As civil affairs officers found to their dismay, Army leaders tended to see the Iraqi people as the playing field on which a contest was played against insurgents. In Galula’s view, the people are the prize.

    The population . . . becomes the objective for the counterinsurgent as it was for his enemy,” he wrote.

    From that observation flows an entirely different way of dealing with civilians in the midst of a guerrilla war. “Since antagonizing the population will not help, it is imperative that hardships for it and rash actions on the part of the forces be kept to a minimum,” Galula wrote.

    Apparently nobody in the IDF has read this book, either, or paid attention to its validation by counterexample in our last 3 years in Iraq. It’s now a bestseller at our staff college at Leavenworth … too late, I fear.

  7. Herb says:

    Well, Ken is on another one of his frequent trips to somewhere,(He doesn’t even know where) and lends his words of HATE towards Bush.
    So what else is new?

    And Anderson is once again showing his ability to PLAGIARIZE thoughts and words from someone else,

    Like I said, So what else is new ?

  8. jainphx says:

    48,67,73,79 until present,this sounds like more than a few soldiers kidnapped to me.Ken is probably not old enough to remember these trifles,and then some just don’t care.

  9. Michael says:

    Anderson,

    I’m sure the IDF is very familiar with Galua. Again, nobody should be thinking the Israeli military is stupid or incompetent.

    Here is the issue, Hezbollah is not an insurgency in Israeli occupied land. It was once, yes, and it may become that again, true. In fact, that is probably the preferable position for Hezbollah. But, when all this started, Hezbollah was not an insurgency, nor were they operating in an area occupied by a foreign power. They are a rouge militia operating without the oversight of consent of the government elected by the Lebanese people.

    Given that difference, Israel’s actions make more sense. You can’t fight a foreign militia on foreign soil without involving that foreign nation. Hezbollah wants to fight Israel remotely, Israel is denying them that. By bringing the fight to Lebanon as a whole, Israel forces the population to make a judgment of Hezbollah, do they represent Lebanon enough to make it worth fighting their war, or not? It will be interesting to see what Lebanon decides, already there is anger at Hezbollah for this. If Israel is careful they can inflict enough harm for people to blame Hezbollah, but not so much harm that they blame Israel more.

  10. Anderson says:

    Iâ??m sure the IDF is very familiar with Galua. Again, nobody should be thinking the Israeli military is stupid or incompetent.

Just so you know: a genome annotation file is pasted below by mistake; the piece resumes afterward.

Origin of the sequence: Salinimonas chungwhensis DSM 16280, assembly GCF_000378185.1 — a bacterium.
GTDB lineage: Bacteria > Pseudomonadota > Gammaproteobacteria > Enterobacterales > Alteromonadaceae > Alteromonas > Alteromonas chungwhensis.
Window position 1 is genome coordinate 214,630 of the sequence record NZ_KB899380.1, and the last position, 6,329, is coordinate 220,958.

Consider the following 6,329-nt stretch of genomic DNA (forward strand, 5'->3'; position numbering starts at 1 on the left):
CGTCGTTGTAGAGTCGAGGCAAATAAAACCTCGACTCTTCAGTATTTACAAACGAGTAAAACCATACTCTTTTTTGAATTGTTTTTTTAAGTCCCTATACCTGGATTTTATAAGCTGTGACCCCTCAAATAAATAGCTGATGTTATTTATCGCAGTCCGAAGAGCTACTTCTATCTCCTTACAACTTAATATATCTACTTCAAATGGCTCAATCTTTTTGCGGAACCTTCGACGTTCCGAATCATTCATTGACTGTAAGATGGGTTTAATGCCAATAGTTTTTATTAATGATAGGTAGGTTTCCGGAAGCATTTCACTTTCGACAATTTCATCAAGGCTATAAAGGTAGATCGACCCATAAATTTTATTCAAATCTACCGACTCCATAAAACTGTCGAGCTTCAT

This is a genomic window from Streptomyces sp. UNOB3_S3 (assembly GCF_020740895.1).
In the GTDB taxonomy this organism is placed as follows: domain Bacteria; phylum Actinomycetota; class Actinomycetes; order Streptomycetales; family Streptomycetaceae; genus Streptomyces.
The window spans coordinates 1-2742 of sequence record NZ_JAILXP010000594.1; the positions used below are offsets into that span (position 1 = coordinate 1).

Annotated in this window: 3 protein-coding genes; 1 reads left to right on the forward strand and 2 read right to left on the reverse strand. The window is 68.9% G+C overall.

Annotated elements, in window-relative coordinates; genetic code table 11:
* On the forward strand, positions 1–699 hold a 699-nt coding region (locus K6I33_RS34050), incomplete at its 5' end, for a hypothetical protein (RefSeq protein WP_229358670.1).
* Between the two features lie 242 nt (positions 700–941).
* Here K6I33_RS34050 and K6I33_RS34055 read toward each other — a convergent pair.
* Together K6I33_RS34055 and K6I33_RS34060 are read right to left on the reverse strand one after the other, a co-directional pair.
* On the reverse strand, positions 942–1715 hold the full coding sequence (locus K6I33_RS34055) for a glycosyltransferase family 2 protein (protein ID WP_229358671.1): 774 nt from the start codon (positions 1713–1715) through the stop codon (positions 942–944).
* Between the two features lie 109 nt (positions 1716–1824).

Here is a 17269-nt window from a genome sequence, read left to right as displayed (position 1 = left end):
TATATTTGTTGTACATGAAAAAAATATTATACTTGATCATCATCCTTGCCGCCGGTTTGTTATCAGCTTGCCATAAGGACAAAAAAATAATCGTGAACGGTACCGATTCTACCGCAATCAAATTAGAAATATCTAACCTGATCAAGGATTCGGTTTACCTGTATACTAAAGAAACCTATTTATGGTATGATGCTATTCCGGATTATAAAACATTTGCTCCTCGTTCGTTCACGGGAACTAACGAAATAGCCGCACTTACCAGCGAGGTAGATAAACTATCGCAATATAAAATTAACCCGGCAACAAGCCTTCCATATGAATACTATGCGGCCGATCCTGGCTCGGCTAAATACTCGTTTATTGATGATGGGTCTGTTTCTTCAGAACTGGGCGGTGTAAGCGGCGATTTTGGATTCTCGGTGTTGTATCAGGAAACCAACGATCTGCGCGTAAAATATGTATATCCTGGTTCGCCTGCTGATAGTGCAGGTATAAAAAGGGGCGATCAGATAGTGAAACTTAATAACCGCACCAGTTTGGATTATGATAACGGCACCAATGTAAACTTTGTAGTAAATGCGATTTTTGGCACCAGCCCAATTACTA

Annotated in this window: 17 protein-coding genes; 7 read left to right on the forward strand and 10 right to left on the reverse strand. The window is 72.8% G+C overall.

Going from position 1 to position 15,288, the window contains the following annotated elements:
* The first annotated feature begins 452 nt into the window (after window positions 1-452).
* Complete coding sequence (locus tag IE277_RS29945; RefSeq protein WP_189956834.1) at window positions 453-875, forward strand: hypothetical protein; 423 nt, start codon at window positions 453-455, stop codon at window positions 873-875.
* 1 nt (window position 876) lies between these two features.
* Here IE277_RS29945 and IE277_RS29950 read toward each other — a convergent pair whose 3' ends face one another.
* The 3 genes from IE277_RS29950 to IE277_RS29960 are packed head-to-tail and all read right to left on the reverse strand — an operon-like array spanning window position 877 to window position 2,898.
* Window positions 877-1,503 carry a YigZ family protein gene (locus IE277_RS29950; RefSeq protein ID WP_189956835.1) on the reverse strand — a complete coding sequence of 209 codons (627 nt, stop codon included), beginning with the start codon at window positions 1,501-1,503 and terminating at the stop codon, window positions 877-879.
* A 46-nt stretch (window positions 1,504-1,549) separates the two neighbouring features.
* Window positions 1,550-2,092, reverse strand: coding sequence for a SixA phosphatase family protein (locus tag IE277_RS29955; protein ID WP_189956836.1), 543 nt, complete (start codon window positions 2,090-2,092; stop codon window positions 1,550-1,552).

Right, but I wouldn’t rule it out of hand either. Cf. “the American military.” As the Tom Ricks article reminds us, a smart, competent military can be rendered stupid & incompetent by its civilian leadership.

    By bringing the fight to Lebanon as a whole, Israel forces the population to make a judgment of Hezbollah, do they represent Lebanon enough to make it worth fighting their war, or not?

    Maybe so. My fear is that the population’s judgment will be that anyone killing the Israelis who bombed their families, can’t be all bad. Lots of past evidence for that conclusion’s being drawn.

    If Israel is careful they can inflict enough harm for people to blame Hezbollah, but not so much harm that they blame Israel more.

    That’s the catch, indeed.

  11. Michael says:

    My fear is that the population�s judgment will be that anyone killing the Israelis who bombed their families, can�t be all bad. Lots of past evidence for that conclusion�s being drawn.

    Yes, and in most cases that would be the case. However, after the Cedar Revolution, the people’s view of Hezbollah has changed from them being “one of them” to being agents, or at least lap dogs, of Syria. It is my opinion that Israel hopes to use those feelings to turn the blame on Hezbollah and by proxy Syria as well.

  12. Anderson says:

    It is my opinion that Israel hopes to use those feelings to turn the blame on Hezbollah and by proxy Syria as well.

    Sir, I hope & pray that you’re right …

  13. Anderson says:

    … but, see TPM reader MK:

    What I find inexplicable is the Israeli bombing of Beirut. I can understand, from their point of view, wanting to create a buffer zone on their border; I cannot understand bombing and chasing out of Lebanon the only counter force to Hezbollah within Lebanon. Thanks to Israeli bombardment everyone with a passport and money is leaving; those that remain are the Shiite base of Hezbollah.

    I have heard ANC speakers say why they never did terrorists acts. They said they were out to divide the enemy not unite them. Not so long ago the very people Israel is forcing out of Lebanon were in the streets demonstrating against the Syrian occupation. Now Israel is thanking them with bombs.

    And in all fairness, since I have been talking up Tom Ricks’s article, Brad DeLong compares his earlier journalism & wonders when the hell the scales fell off his eyes, & why we haven’t heard about that spot on the road to Damascus.